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Register Domains Via SMS

Michael Sumner • Nov 12, 2008 • 5 Comments

Have you ever been away from your computer and thought of the perfect domain to register? If you don’t have a smart phone, or your registrar is impossible to use on a mobile, then I have the perfect solution for you. After five minutes of set up, you’ll be able to register a domain at Dynadot by sending a simple text message. If you don’t have a Dynadot account, create one before you get started. If you have one but it doesn’t have any pre-paid credits, go add some.

Step 1: Register a keyword with
TextMarks allows you to register a keyword for their short code, 41411, and allows you to have a custom script receive the data. I’ll be using “txtreg” for this example, but there are plenty of other good ones available. Just pick something you’ll remember in the heat of registration.

When you go to the site, click the “Create” tab at the top. Pick your unique keyword, in my case I’m doing “txtreg”. In the second part of the form, select the radio button next to “Respond to a keyword with text from a web page”. In the URL text field, put “\p&req=\0”. That’s a zero on the end, not the letter O. Replace with the domain name you will be uploading the processing script to. Now click the “CREATE” button.

The next step will ask you to create an account at TextMarks. You’ll enter your phone number, user name, and email address. Make sure the phone number is valid, as they’ll send your temporary password to your cell phone so you can log in. Once you’re done with that, you’re ready for Step 2.

Step 2: Modify and upload the processing script.
Go to to view the script. Copy and paste everything into Notepad or a similar text editor, and save the file as “regg.php”. Now in the script, modify the following:

  • Change $dynadotUser to be your Dynadot user name. If your user name is Domainer123, that line should read: $dynadotUser = “Domainer123”;
  • Change $dynadotPass to your Dynadot password. If your password is 12345, that line should read: $dynadotPass = “12345”;
  • Change $phone to your cell phone number that you want to be able to use this script from. It will only work from the number you specify. Also, you must put your country code in front of the number. If your phone number is 555-555-5555 and you are in the U.S. (country code is “1”), the line should read: $phone = “15555555555”;
  • Change $pass to be a short password you will send in the text message. This is for added security. If your password for the app is 597, that line should read: $pass = “597”;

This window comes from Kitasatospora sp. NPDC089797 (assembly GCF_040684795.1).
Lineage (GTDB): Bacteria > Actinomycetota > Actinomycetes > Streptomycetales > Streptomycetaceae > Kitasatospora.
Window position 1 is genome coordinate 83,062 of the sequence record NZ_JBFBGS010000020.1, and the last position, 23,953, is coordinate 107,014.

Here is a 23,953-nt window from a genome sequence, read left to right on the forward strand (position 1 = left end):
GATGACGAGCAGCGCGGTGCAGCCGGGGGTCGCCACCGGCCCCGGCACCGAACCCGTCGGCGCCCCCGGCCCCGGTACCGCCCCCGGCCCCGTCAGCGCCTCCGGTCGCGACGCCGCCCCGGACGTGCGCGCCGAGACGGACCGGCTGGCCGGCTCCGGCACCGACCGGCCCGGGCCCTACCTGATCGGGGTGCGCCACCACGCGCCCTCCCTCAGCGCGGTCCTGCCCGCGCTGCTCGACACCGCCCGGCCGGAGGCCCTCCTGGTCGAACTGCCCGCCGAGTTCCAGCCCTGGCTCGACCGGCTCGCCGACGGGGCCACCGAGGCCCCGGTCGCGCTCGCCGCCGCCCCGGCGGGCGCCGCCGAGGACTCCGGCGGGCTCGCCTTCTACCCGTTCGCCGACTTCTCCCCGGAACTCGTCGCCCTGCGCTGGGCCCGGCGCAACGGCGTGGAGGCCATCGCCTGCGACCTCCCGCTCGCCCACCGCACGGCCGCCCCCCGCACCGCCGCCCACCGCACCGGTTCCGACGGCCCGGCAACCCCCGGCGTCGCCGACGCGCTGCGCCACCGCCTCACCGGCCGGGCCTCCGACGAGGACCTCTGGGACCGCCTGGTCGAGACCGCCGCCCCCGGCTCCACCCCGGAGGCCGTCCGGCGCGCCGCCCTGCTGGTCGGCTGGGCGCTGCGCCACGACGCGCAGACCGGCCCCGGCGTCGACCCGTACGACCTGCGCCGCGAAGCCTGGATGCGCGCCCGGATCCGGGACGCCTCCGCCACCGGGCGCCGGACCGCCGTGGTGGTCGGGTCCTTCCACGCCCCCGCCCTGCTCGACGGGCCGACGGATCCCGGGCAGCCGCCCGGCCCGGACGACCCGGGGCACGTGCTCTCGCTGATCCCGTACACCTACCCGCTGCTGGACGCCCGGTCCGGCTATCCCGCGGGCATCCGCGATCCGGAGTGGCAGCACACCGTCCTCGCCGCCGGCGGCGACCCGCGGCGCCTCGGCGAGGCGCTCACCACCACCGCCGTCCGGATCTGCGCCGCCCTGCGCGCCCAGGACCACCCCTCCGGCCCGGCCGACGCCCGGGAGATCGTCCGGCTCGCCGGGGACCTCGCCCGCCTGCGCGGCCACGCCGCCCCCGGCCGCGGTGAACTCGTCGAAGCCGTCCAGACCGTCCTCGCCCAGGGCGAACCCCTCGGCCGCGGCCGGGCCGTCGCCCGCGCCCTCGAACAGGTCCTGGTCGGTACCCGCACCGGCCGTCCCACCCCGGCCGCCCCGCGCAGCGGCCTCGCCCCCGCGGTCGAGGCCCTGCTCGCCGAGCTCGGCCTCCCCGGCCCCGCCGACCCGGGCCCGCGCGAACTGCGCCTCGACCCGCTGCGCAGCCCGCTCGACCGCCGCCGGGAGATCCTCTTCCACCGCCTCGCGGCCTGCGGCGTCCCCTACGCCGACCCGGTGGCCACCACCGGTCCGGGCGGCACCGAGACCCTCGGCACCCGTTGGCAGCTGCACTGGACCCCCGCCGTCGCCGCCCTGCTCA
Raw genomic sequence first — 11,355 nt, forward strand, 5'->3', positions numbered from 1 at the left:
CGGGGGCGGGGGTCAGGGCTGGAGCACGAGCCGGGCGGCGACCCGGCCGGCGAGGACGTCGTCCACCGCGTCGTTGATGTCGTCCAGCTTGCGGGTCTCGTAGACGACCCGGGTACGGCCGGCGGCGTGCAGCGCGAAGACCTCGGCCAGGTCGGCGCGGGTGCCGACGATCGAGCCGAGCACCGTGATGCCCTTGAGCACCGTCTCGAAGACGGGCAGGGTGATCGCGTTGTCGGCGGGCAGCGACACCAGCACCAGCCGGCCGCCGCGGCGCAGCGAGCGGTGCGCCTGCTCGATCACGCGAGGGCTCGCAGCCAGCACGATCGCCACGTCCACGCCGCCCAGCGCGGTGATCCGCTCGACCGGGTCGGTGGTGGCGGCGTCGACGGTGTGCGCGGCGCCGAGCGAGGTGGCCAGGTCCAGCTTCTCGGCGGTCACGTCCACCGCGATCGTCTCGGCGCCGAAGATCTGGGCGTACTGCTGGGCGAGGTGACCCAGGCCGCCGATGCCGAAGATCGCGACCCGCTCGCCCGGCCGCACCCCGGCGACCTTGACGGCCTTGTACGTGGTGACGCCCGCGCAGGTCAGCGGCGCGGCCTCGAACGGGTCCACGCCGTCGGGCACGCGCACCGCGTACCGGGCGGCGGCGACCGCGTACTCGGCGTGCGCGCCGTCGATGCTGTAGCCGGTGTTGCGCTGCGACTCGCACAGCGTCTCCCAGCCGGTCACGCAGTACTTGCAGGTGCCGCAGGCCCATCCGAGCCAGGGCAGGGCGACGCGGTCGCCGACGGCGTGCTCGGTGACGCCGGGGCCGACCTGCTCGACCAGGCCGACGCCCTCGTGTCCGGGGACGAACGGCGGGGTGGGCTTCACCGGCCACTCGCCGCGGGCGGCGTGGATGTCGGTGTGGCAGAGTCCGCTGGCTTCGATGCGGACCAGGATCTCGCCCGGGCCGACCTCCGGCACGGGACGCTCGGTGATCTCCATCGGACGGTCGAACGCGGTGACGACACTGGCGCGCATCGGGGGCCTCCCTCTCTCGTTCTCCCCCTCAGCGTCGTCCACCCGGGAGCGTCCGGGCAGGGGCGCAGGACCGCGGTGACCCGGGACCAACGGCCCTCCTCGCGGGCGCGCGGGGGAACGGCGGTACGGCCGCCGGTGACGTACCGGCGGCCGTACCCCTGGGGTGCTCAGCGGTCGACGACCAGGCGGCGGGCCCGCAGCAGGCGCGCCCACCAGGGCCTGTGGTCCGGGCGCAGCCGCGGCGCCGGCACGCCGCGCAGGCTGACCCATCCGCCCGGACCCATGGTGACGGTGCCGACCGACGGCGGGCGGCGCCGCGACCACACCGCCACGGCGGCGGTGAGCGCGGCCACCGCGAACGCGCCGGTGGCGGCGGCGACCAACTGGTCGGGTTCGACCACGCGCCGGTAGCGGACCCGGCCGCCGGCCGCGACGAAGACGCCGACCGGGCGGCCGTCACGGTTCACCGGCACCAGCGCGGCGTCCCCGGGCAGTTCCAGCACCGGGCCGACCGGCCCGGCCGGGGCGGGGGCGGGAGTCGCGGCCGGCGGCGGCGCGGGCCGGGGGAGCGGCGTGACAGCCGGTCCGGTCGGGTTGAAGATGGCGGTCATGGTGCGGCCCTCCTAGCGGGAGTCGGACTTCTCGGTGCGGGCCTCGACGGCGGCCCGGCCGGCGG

Now save the script again, and upload it to the server you specified when you set up the short code keyword in Step 1.

Step 3: Register some domains like a pro… through text messaging.
OK, so to recap, the short code is 41411, the example keyword is “txtreg”, and the example short pass is 597. All you have to do is send the following text message to 41411:

txtreg Domain.ext 597

The script will shoot you back one of three messages: “The domain was registered.”, “The domain was not available.”, or “You are not authorized to access this application.” The first two are self-explanatory. If you receive the third message, you are either trying to access the service from a phone that you didn’t register in the script (or you entered the number incorrectly in the script), or you entered the wrong password in the text message.

This script supports the following TLDs: com, net, org, info, biz, mobi, tv,, asia, me, name, ws, us, cn, cc

If you have any questions feel free to shoot me an email and I’ll help you out. Enjoy!

5 Responses to Register Domains Via SMS

  1. Steve says:

    Isnt this like they do the same thing (I think)

    Steve M.

  2. Michael Sumner says:

    Looks like they ripped off my idea and are trying to sell something I gave away for free. The tag line on the site is pretty much the same as the title of my post, and the first line of their copy is identical to the first line of my article.

  3. Steve says:

    Michael – They do it for Moniker (not dynadot!)

  4. Michael Sumner says:

    My point was that it is an obvious ripoff because they copied text directly from my article, and re-wrote other parts of it. I spoke with the guy behind this and he agreed to have his copywriter modify the copied text, but I took a screen shot of it for posterity 🙂

    Anyway, regarding your Moniker comment, the guy is smart enough to not take my exact code and resell it. That would be against the terms of the GNU GPL that I released the code under and would give me grounds for legal action. But you can’t deny the similarities highlighted in the screenshot, not to mention other similarities in the copy.

  5. undergraduate says:


    Can this be modified for other ccTLD’s? If so, how can I go about it?

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